Parenting in Absentia

As I write this, my teenagers are on vacation with my ex-husband, which means that I have seven child-free days. Some people would say that makes me lucky, but I disagree. My daughter has come down with an awful virus. She sounds terrible, she feels terrible, and she is in another state, twelve hours away.

This is one of the tragedies of divorce: sometimes your kids need you, and you’re not there. Sometimes your kids need you and not only is it “not your night” but you can’t get to them. When my ex-husband and I first split, our children were little, and I worried a lot about them when they weren’t with me. What if they awaken terrified after a nightmare or they get bullied at school and come home crying, and I’m not there to comfort them? What if my daughter has an asthma attack or my son breaks a bone, and no one can reach me?

Divorce forces a premature parental loss of control. Suddenly, a significant portion of the time your children are sleeping somewhere else, eating somewhere else, and someone else is taking them to school, birthday parties, and doctor visits. You’re afraid of what you’re missing, and whether or not they will be traumatized by it. You can’t control what the other parent does, the way they treat your children, what they feed your children or how they speak to your children, and you’re not there to correct this behavior if there is a problem.

I miss my children when we are separated, and I know that they miss me, too – this broke my heart after my divorce, and it still does. The hardest part of the divorce was not the end of my marriage; it was the end of my spending every day with my children. It is painful to think about all the days, the memories, and the milestones that I’ve missed. The vacations they’ve gone on without me, the firsts that I wasn’t there for, the sporting and school events that I could not attend because I’m a single mother and I had to work. It hurt then, and it hurts now, and even though the kids are older and less fragile than they used to be, I still want to be there for the best and worst moments of their lives.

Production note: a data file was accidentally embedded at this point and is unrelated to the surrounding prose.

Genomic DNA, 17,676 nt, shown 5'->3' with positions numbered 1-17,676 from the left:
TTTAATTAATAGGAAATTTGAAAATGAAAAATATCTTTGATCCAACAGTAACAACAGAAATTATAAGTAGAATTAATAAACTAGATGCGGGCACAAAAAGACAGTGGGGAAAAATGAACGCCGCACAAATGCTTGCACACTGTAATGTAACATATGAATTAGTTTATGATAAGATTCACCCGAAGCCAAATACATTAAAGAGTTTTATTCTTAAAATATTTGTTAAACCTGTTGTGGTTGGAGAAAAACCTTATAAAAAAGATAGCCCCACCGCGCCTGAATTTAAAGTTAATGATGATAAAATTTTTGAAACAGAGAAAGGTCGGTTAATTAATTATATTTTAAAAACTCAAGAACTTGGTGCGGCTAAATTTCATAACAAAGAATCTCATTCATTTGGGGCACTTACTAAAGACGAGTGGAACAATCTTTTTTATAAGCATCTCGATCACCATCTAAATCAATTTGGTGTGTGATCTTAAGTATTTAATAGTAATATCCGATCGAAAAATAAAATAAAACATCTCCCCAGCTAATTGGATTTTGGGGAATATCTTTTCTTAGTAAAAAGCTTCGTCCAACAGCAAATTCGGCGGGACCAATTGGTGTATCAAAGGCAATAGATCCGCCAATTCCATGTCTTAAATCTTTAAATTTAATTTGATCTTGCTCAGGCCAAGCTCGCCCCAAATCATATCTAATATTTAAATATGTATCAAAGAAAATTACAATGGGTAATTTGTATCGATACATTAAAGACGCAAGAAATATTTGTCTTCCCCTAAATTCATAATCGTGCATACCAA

Since I am not in control of this situation, I try to focus on the positive and make the best of what I can control. I have free time – something many moms would give anything for – so I try to use it wisely, which is why I started writing again a few years ago. Now when my kids are with their dad, I write, I revise, promote my work, and manage my social media. But I also cry, worry, and wonder how they are doing; I ask myself if they are as okay as they say they are, or if they’re trying to be brave for me.

This week after work, I will go home and write. I will try to keep busy and be productive. But eventually, after working all day at my full-time job and then working a few hours at home, I will need a break. I will call my kids and listen carefully to what is unsaid, and then I will hang up and say a prayer that they are really alright. This is the conclusion that I have come to: control was always an illusion. I’ve just learned this sooner than most parents because I’m divorced. I can do my best to love, protect, and comfort my kids, but even if I’m the world’s most fantastic mother, I am not omnipotent. I can’t always protect them, heal them, or make them happy. So, every day, I pray that God will watch over them when I can’t, and surround them with people who will treat them the way that I want them to be treated. I ask Him to heal their pain, and then I ask Him to heal me, too, because it is unnatural to be separated from one’s children prematurely, and it hurts.

But in the real world, you couldn’t really just split a family down the middle, mom on one side, dad the other, with the child equally divided between. It was like when you ripped a piece of paper into two: no matter how you tried, the seams never fit exactly right again. It was what you couldn't see, those tiniest of pieces, that were lost in the severing, and their absence kept everything from being complete. – Sarah Dessen,  What Happened to Goodbye

But in the real world, you couldn’t really just split a family down the middle, mom on one side, dad the other, with the child equally divided between. It was like when you ripped a piece of paper into two: no matter how you tried, the seams never fit exactly right again. It was what you couldn't see, those tiniest of pieces, that were lost in the severing, and their absence kept everything from being complete. – Sarah Dessen, What Happened to Goodbye

Amanda RoweComment